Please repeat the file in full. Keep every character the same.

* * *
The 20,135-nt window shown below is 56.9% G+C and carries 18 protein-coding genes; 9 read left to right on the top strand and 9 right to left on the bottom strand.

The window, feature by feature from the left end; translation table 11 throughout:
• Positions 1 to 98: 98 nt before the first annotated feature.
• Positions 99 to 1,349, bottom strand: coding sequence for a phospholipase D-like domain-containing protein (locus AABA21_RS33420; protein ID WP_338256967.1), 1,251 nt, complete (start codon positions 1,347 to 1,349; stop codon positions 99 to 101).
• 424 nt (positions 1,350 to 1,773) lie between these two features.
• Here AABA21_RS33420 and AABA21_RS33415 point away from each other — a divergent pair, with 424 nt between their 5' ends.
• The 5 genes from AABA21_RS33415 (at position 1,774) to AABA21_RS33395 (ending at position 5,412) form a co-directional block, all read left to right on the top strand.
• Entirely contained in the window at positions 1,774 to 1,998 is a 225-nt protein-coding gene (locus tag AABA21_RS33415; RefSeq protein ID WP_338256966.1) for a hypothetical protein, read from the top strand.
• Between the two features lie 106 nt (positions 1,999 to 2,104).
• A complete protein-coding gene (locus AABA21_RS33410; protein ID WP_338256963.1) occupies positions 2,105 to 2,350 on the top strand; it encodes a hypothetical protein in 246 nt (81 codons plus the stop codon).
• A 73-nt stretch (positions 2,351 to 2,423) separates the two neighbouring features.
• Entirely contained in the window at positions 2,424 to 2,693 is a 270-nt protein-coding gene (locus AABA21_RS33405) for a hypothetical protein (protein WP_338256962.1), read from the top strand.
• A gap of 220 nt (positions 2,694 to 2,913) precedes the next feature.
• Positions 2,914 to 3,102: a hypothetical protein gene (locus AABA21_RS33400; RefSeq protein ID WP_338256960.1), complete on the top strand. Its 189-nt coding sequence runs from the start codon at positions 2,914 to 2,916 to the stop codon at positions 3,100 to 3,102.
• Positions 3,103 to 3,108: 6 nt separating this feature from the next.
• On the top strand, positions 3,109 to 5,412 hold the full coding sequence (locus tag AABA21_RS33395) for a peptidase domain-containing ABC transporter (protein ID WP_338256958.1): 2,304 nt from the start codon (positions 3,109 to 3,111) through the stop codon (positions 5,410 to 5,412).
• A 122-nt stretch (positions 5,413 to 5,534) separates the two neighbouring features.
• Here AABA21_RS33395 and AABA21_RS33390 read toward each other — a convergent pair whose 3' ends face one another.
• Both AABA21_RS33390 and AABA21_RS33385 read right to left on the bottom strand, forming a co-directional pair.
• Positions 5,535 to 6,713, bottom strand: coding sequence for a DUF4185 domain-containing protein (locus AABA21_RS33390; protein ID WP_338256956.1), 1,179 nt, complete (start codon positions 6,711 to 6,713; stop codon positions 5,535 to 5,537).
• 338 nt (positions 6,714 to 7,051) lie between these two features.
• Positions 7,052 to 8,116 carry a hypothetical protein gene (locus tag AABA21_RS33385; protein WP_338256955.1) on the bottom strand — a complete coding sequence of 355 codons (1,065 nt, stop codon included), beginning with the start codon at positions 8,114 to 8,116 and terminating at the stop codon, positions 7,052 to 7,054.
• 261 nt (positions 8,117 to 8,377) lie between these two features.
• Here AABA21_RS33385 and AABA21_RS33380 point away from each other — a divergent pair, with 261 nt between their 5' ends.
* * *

The 20,135-nt window shown below is 56.9% G+C and carries 18 protein-coding genes; 9 read left to right on the top strand and 9 right to left on the bottom strand.

The window, feature by feature from the left end; translation table 11 throughout:
• Positions 1 to 98: 98 nt before the first annotated feature.
• Positions 99 to 1,349, bottom strand: coding sequence for a phospholipase D-like domain-containing protein (locus AABA21_RS33420; protein ID WP_338256967.1), 1,251 nt, complete (start codon positions 1,347 to 1,349; stop codon positions 99 to 101).
• 424 nt (positions 1,350 to 1,773) lie between these two features.
• Here AABA21_RS33420 and AABA21_RS33415 point away from each other — a divergent pair, with 424 nt between their 5' ends.
• The 5 genes from AABA21_RS33415 (at position 1,774) to AABA21_RS33395 (ending at position 5,412) form a co-directional block, all read left to right on the top strand.
• Entirely contained in the window at positions 1,774 to 1,998 is a 225-nt protein-coding gene (locus tag AABA21_RS33415; RefSeq protein ID WP_338256966.1) for a hypothetical protein, read from the top strand.
• Between the two features lie 106 nt (positions 1,999 to 2,104).
• A complete protein-coding gene (locus AABA21_RS33410; protein ID WP_338256963.1) occupies positions 2,105 to 2,350 on the top strand; it encodes a hypothetical protein in 246 nt (81 codons plus the stop codon).
• A 73-nt stretch (positions 2,351 to 2,423) separates the two neighbouring features.
• Entirely contained in the window at positions 2,424 to 2,693 is a 270-nt protein-coding gene (locus AABA21_RS33405) for a hypothetical protein (protein WP_338256962.1), read from the top strand.
• A gap of 220 nt (positions 2,694 to 2,913) precedes the next feature.
• Positions 2,914 to 3,102: a hypothetical protein gene (locus AABA21_RS33400; RefSeq protein ID WP_338256960.1), complete on the top strand. Its 189-nt coding sequence runs from the start codon at positions 2,914 to 2,916 to the stop codon at positions 3,100 to 3,102.
• Positions 3,103 to 3,108: 6 nt separating this feature from the next.
• On the top strand, positions 3,109 to 5,412 hold the full coding sequence (locus tag AABA21_RS33395) for a peptidase domain-containing ABC transporter (protein ID WP_338256958.1): 2,304 nt from the start codon (positions 3,109 to 3,111) through the stop codon (positions 5,410 to 5,412).
• A 122-nt stretch (positions 5,413 to 5,534) separates the two neighbouring features.
• Here AABA21_RS33395 and AABA21_RS33390 read toward each other — a convergent pair whose 3' ends face one another.
• Both AABA21_RS33390 and AABA21_RS33385 read right to left on the bottom strand, forming a co-directional pair.
• Positions 5,535 to 6,713, bottom strand: coding sequence for a DUF4185 domain-containing protein (locus AABA21_RS33390; protein ID WP_338256956.1), 1,179 nt, complete (start codon positions 6,711 to 6,713; stop codon positions 5,535 to 5,537).
• 338 nt (positions 6,714 to 7,051) lie between these two features.
• Positions 7,052 to 8,116 carry a hypothetical protein gene (locus tag AABA21_RS33385; protein WP_338256955.1) on the bottom strand — a complete coding sequence of 355 codons (1,065 nt, stop codon included), beginning with the start codon at positions 8,114 to 8,116 and terminating at the stop codon, positions 7,052 to 7,054.
• 261 nt (positions 8,117 to 8,377) lie between these two features.
• Here AABA21_RS33385 and AABA21_RS33380 point away from each other — a divergent pair, with 261 nt between their 5' ends.